“Moody's anticipates will be supported by a steady increase in the investment ratio and productivity gains.”

    Productivity gains! Ha, ha, ha, ha!

    What a load of bollocks frankly. These illiterate, innumerate, murdering commie bastards running the country will have no truck with that!

    Out of 3.28M men, women and children 600,000 “work” for the government. And why did Pepe claim there was no money to pay the judiciary and the rest of the teacher’s wage claim from TWO YEARS AGO? A claim that has recently been paid BECAUSE being an election year there can be NO wage increase due to the possibility of the incumbent wankers “bribing” these “workers” with their own money!

    And not a word about the failure to control inflation: the killer for workers and investors alike. But hey, “No Money Pepe” is up there at joint one in the social inclusion stakes! Now I wonder where the inflation acceleration came from, that and his inilateral decision to hike fuel up by 10% early this year. Cupid stunts or what?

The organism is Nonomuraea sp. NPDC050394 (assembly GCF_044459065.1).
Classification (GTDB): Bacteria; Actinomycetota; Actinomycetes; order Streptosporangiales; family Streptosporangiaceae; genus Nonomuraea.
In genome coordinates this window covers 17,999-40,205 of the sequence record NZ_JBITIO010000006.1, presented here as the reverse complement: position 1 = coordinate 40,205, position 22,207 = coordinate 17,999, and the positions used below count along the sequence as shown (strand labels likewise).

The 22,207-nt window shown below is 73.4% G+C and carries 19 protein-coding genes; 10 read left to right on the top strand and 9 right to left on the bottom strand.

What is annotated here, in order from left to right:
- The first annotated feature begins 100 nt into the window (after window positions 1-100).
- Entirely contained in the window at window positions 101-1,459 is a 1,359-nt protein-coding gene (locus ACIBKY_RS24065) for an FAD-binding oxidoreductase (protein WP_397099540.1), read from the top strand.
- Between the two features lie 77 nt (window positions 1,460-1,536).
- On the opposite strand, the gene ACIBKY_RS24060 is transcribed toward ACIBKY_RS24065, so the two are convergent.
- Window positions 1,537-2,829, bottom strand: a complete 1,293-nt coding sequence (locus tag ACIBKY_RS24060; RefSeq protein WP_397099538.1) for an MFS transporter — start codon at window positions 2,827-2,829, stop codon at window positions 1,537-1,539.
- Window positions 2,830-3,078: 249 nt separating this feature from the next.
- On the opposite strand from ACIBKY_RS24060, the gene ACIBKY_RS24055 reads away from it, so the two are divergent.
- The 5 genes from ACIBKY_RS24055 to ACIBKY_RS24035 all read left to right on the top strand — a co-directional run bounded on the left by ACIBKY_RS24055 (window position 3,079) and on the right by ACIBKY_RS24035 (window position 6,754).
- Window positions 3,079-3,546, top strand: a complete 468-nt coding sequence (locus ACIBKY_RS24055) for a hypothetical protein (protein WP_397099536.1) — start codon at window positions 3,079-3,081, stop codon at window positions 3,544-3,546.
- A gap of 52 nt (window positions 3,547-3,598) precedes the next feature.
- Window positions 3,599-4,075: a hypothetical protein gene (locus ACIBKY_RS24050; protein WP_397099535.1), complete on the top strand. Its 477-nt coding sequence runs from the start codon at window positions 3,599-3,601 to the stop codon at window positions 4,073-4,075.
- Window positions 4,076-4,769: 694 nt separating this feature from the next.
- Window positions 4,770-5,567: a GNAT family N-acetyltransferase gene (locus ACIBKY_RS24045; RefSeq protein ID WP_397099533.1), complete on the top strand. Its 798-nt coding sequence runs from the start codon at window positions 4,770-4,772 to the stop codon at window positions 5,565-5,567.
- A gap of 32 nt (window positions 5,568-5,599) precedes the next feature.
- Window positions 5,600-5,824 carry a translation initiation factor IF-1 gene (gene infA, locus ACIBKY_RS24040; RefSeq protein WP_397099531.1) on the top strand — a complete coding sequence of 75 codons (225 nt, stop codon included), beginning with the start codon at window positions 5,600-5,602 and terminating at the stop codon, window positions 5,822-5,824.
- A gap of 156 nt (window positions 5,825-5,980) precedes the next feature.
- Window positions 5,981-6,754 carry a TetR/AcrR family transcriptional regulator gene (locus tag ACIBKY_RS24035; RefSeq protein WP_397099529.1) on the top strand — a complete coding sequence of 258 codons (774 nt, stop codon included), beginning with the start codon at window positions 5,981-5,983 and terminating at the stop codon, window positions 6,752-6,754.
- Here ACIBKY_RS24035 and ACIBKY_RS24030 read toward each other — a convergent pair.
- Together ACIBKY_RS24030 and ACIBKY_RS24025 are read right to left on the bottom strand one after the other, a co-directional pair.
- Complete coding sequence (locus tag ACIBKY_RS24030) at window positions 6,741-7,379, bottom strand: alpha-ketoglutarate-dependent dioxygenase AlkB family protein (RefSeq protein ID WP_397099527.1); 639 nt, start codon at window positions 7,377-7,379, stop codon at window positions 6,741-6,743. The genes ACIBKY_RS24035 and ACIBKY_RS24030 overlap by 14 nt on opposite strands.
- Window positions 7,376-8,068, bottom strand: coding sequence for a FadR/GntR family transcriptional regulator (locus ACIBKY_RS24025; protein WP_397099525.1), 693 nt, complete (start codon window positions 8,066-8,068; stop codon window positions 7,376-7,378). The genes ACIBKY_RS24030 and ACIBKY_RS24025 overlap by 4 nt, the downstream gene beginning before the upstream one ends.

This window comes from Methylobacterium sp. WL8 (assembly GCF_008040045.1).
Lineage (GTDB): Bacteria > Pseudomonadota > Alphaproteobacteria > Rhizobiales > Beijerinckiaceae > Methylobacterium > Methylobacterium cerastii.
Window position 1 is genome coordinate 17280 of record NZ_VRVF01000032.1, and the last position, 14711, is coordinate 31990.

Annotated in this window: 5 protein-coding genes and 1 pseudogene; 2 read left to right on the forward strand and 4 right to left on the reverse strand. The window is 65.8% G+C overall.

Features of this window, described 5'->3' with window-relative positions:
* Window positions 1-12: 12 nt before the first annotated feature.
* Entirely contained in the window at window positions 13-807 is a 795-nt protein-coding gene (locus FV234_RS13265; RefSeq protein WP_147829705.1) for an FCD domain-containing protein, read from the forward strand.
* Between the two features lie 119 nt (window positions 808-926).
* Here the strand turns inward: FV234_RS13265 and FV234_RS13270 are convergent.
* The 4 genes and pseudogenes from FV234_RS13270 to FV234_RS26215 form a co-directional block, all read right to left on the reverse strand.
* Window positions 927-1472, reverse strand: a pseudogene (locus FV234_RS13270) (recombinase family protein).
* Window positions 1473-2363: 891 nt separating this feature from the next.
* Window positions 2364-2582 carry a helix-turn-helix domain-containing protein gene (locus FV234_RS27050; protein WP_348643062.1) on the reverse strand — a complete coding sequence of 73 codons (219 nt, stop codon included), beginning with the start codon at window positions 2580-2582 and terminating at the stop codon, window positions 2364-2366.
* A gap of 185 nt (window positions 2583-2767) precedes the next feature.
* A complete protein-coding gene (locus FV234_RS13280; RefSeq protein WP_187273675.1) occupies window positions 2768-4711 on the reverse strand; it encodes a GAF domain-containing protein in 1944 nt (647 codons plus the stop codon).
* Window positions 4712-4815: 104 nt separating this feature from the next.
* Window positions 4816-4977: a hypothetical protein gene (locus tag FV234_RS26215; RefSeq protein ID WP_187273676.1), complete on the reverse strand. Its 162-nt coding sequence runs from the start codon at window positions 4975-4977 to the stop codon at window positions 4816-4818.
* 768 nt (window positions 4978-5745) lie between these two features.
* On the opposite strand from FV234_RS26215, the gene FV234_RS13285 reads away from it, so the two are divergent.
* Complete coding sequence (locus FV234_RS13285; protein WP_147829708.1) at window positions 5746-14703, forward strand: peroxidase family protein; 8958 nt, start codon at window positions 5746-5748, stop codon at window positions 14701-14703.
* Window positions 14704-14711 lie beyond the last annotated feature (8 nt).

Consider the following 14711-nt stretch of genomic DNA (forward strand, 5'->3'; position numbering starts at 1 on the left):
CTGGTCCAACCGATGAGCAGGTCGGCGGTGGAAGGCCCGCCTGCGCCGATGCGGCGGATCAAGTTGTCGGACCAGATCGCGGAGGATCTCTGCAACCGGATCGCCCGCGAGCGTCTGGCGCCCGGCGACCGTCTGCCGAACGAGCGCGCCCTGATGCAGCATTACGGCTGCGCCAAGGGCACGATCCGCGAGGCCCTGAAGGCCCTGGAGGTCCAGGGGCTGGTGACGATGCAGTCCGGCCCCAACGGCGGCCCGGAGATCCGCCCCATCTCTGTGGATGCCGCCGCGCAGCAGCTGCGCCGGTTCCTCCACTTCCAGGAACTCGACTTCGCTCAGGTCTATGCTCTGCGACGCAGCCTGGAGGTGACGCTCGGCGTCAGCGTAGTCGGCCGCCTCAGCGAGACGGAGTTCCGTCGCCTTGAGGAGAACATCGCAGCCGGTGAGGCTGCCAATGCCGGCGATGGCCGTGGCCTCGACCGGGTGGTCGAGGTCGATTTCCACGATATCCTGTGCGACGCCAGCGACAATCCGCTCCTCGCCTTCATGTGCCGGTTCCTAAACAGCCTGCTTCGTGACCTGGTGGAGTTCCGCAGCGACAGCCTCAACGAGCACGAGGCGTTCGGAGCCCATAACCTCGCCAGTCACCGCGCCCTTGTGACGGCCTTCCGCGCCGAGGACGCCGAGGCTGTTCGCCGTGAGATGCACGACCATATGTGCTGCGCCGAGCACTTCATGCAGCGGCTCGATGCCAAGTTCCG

So the raring is irrelevant as far as the actions of the Tupas idiots are concerned.

    Jun 02nd, 2014 - 11:43 am 0
  • Condorito

    I don't know Chris, Uruguay is moving in the right direction which is more than can be said for some countries in the region. Strong and consistent growth, increasing investment, low corruption (now ahead of Chile and only just behind the UK). Low government debt and buffer reserves - all indicate intelligent macro management of the economy.

    It still scores lowly on various “ease of doing business” evaluations, but even those numbers are improving.

    I know these improvements are coming from before Pepe but credit where it is due, at least he has stuck to the programme.

    Jun 02nd, 2014 - 01:10 pm 0
  • JoseAngeldeMonterrey

    If Uruguay were somewhere else besides Argentina. If Uruguay were not a member of Mercosur, the country will be in the Aa3 rating, as Chile and Mexico are today, enjoying much better credit terms and access to capitals. Geography is everything sometimes.

    Jun 03rd, 2014 - 04:20 am 0